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The shocking revival of anti-Semitism in Europe has brought much grief to America's Jewish community, and to our Christian fellow citizens as well. President Bush reacted to recent events with the heartening statement that "We reject the ancient evil of anti-Semitism, whether it is practiced by the killers of [Wall Street Journal reporter] Daniel Pearl or those who burn synagogues in France." Commentators have sought an explanation for the seemingly unkillable hatred, practiced as street violence by youthful Arab hoodlums in European cities and looked upon with indifference by the European elite, a hatred sparked by Israel's attempt to defend herself from Palestinian terrorists.

A question that doesn't seem to have occurred to anyone is this: Why does such vile enmity wrack Europe, while America not only remains free of it but persists in standing by Israel in the present clash with the Palestinians? Why do Americans so overwhelmingly favor Israel, while Europeans regard the Jews there as wretched interlopers?

The answer is to be found in the Bible -- specifically in the first words of Genesis: "In the beginning, God created the heavens and the earth." Everyone knows the Five Books of Moses are concerned with defining the laws that govern Jewish life. Why then does the Torah begin by recounting the Creation of the world? Why not start like any other legal code, launching directly into a recitation of laws?

The Midrash prophetically teaches that this is to provide a response to critics who call the Jewish people "thieves" of land, as Europeans and Palestinians do today. One message of Genesis 1:1 is that "All the earth belongs to the Holy One, Blessed Be He. He created [Israel] and bestows it upon whoever he chooses." The verse is like the opening clause of a deed of ownership: The land of Israel is Jewish land because God made the earth and can divide it up among the nations as He wishes. Anyone who accepts the text of the deed will accept the Jewish claim on the land.

We are witnessing two distinct religious civilizations in conflict: that of the Koran, allied with the believers in no God, violently challenging the civilization of the Bible.

So we see why Christians are so sympathetic to the Jewish side in this painful conflict: It is because they revere the Bible. And America, quite simply, is the most enthusiastically Christian nation on earth.

Muslims, on the other hand, disdain the Bible and revere the Koran. Secularists disdain all Scripture. And Europe is now a secular land, having shed its former Christian faith.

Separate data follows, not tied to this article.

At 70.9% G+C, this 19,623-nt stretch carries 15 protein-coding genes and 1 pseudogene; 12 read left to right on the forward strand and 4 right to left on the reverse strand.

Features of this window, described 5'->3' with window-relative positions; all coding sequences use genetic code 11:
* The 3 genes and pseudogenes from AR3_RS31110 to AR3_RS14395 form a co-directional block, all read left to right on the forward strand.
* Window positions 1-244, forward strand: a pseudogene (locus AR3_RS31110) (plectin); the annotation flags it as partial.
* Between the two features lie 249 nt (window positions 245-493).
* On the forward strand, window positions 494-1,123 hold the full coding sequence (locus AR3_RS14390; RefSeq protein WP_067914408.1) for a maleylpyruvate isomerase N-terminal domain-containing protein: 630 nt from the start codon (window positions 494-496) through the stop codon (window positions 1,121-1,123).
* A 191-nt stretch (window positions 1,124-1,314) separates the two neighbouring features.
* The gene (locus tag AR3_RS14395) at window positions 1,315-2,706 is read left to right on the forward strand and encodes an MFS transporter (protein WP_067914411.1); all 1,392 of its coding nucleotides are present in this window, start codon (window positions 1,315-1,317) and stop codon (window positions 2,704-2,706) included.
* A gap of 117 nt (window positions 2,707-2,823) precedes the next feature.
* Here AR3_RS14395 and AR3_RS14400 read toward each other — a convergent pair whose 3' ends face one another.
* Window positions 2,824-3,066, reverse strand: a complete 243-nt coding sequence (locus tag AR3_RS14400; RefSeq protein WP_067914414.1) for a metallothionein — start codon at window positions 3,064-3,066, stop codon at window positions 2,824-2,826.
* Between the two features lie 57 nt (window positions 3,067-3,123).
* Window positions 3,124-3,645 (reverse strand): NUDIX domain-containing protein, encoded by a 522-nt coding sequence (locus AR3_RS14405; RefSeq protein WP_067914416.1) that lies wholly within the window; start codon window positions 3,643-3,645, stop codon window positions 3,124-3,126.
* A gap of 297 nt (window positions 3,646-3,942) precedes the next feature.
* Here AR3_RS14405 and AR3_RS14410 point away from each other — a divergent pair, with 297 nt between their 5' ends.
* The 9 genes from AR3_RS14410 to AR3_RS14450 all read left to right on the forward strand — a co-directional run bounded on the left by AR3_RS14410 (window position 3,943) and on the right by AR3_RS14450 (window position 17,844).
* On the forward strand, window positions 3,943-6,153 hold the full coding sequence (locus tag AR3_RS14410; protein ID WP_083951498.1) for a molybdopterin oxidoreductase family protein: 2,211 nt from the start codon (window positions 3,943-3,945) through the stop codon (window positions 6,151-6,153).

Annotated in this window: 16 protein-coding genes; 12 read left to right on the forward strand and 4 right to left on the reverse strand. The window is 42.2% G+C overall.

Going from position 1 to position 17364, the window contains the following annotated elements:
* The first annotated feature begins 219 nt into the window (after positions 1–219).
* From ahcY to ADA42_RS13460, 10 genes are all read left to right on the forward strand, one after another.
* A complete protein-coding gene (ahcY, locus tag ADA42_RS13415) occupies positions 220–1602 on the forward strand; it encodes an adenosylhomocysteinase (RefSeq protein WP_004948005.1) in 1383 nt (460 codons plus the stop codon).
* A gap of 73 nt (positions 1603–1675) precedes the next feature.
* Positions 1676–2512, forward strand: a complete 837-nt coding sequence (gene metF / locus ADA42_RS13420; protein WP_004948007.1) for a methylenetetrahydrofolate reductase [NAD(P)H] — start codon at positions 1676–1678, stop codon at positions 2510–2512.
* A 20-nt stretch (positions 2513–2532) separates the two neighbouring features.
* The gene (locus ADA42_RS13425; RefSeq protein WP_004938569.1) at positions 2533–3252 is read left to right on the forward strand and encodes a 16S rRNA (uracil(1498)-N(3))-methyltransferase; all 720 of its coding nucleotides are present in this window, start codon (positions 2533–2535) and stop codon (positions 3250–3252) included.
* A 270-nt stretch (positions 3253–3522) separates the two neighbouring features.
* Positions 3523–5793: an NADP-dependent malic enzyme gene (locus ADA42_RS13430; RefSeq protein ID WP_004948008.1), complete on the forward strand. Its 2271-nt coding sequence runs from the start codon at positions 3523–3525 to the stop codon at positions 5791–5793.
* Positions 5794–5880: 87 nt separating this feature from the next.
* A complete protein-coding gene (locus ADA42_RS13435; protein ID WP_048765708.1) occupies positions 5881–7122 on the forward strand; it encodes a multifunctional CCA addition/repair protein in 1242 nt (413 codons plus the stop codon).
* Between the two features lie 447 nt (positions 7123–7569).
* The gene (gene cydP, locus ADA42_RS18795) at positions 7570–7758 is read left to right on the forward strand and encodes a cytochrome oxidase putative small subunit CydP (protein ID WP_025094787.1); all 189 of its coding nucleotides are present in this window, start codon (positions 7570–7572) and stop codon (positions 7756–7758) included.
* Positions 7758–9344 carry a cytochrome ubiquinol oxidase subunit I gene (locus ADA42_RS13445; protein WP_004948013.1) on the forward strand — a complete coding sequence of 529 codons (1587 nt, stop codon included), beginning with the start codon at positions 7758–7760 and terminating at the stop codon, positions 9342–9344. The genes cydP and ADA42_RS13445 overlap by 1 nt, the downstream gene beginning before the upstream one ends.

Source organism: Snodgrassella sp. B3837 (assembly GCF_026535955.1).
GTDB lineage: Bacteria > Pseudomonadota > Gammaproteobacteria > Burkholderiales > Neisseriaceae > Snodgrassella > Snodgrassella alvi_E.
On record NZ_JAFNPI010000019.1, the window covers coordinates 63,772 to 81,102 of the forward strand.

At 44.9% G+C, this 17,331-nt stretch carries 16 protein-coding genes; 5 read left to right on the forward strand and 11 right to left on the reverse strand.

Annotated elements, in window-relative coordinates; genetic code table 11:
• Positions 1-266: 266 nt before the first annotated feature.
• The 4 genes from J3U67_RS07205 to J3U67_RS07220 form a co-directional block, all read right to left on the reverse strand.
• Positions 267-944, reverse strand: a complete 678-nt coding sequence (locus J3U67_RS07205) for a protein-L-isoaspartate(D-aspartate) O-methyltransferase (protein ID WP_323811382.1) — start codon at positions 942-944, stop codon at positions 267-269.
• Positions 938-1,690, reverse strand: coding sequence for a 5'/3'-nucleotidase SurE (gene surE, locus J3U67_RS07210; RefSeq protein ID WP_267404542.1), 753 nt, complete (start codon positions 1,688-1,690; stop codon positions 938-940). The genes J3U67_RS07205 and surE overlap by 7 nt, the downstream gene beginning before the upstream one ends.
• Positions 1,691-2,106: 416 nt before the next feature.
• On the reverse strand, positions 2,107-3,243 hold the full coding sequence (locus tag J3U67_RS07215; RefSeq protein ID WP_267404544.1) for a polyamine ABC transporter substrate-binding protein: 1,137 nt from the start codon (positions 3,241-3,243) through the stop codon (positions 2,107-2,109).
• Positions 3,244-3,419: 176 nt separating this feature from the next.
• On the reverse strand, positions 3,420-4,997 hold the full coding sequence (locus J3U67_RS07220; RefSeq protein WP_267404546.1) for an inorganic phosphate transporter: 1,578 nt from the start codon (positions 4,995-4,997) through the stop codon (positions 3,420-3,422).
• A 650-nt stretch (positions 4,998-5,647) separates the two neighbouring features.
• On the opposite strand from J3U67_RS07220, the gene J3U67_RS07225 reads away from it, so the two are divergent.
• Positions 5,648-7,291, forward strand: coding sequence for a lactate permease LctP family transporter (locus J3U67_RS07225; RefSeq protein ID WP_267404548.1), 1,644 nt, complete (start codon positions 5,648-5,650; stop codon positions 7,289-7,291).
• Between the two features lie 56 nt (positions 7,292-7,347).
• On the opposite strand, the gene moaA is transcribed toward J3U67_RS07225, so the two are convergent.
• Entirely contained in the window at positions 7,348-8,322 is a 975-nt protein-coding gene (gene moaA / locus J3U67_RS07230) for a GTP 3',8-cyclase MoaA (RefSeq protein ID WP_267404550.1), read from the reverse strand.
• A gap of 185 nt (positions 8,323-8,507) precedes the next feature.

It may be attractive to think of Christians, Jews, and Muslims as forming one great "Abrahamic" civilization, linking all believers in the One God. But the truth is that today we are witnessing two distinct religious civilizations in conflict: that of the Koran, allied with the believers in no God, violently challenging the civilization of the Bible, of Christianity and Judaism.

In Belgium and England, Italy and Ukraine, Greece and Holland, Germany and Slovakia, most especially in France, Arabs and post-Christians join together in reviling the Jews of the land of Israel, and by extension Jews everywhere. Synagogues burn. Cemeteries are desecrated. School buses and soccer teams are assaulted. Rabbis are beaten and knifed. And newspapers and political leaders look on, either denying that it is anti-Semitism or running editorial cartoon demonizing Israel, suggesting, as one member of the House of Lords told a writer for the London Spectator, "The Jews have been asking for it."

Meanwhile, in America, Christians rally alongside Jews -- as they did in large numbers at the marvelous April 15 rally for Israel on Capitol Hill -- pleading that the Jewish state be allowed to defend her civilians. It is no coincidence that President Bush -- who told the Saudi Crown Prince "We will not allow Israel to be crushed" -- is himself an evangelical Christian. In America, Irish Catholic journalists like Sean Hannity and Michael Kelly put some blasé Jewish Americans to shame with their passionate support of Israel. Indeed, American Jews seems at last to be waking up to the blessing of friendship with America's Christians.

For ten years the organization I serve, Toward Tradition, has been calling on American Jews to recognize who our friends are. One could not think of a better time than the present to do so, and to express gratitude.